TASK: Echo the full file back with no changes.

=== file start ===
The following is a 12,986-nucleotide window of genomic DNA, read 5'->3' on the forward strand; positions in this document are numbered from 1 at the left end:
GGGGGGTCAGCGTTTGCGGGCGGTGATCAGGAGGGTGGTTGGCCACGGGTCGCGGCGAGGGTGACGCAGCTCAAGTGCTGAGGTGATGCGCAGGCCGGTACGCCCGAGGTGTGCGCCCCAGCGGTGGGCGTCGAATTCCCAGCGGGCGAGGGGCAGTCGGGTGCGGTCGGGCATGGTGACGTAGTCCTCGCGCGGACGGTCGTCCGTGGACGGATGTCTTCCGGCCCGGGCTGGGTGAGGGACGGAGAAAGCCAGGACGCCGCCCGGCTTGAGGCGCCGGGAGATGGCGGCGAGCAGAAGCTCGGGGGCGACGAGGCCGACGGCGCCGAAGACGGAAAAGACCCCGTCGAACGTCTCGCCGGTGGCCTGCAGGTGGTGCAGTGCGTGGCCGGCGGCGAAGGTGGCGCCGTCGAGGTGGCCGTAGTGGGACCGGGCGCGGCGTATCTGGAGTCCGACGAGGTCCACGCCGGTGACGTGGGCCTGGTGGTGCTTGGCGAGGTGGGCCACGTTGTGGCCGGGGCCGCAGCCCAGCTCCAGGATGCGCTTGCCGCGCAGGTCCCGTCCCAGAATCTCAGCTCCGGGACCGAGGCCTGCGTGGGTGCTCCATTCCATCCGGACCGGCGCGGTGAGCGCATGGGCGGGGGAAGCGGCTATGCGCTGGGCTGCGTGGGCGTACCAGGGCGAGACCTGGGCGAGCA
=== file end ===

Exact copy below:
The following is a 12,986-nucleotide window of genomic DNA, read 5'->3' on the forward strand; positions in this document are numbered from 1 at the left end:
GGGGGGTCAGCGTTTGCGGGCGGTGATCAGGAGGGTGGTTGGCCACGGGTCGCGGCGAGGGTGACGCAGCTCAAGTGCTGAGGTGATGCGCAGGCCGGTACGCCCGAGGTGTGCGCCCCAGCGGTGGGCGTCGAATTCCCAGCGGGCGAGGGGCAGTCGGGTGCGGTCGGGCATGGTGACGTAGTCCTCGCGCGGACGGTCGTCCGTGGACGGATGTCTTCCGGCCCGGGCTGGGTGAGGGACGGAGAAAGCCAGGACGCCGCCCGGCTTGAGGCGCCGGGAGATGGCGGCGAGCAGAAGCTCGGGGGCGACGAGGCCGACGGCGCCGAAGACGGAAAAGACCCCGTCGAACGTCTCGCCGGTGGCCTGCAGGTGGTGCAGTGCGTGGCCGGCGGCGAAGGTGGCGCCGTCGAGGTGGCCGTAGTGGGACCGGGCGCGGCGTATCTGGAGTCCGACGAGGTCCACGCCGGTGACGTGGGCCTGGTGGTGCTTGGCGAGGTGGGCCACGTTGTGGCCGGGGCCGCAGCCCAGCTCCAGGATGCGCTTGCCGCGCAGGTCCCGTCCCAGAATCTCAGCTCCGGGACCGAGGCCTGCGTGGGTGCTCCATTCCATCCGGACCGGCGCGGTGAGCGCATGGGCGGGGGAAGCGGCTATGCGCTGGGCTGCGTGGGCGTACCAGGGCGAGACCTGGGCGAGCA